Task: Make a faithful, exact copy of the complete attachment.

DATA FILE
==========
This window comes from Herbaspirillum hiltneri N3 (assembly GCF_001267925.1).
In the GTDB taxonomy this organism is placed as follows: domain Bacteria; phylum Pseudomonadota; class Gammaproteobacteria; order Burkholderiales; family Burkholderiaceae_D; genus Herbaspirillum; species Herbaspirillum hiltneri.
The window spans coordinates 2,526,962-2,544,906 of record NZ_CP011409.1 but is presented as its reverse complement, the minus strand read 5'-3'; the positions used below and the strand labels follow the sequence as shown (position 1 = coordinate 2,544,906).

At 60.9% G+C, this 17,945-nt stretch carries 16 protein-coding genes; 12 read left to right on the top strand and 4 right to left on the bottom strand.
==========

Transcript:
This window comes from Herbaspirillum hiltneri N3 (assembly GCF_001267925.1).
In the GTDB taxonomy this organism is placed as follows: domain Bacteria; phylum Pseudomonadota; class Gammaproteobacteria; order Burkholderiales; family Burkholderiaceae_D; genus Herbaspirillum; species Herbaspirillum hiltneri.
The window spans coordinates 2,526,962-2,544,906 of record NZ_CP011409.1 but is presented as its reverse complement, the minus strand read 5'-3'; the positions used below and the strand labels follow the sequence as shown (position 1 = coordinate 2,544,906).

At 60.9% G+C, this 17,945-nt stretch carries 16 protein-coding genes; 12 read left to right on the top strand and 4 right to left on the bottom strand.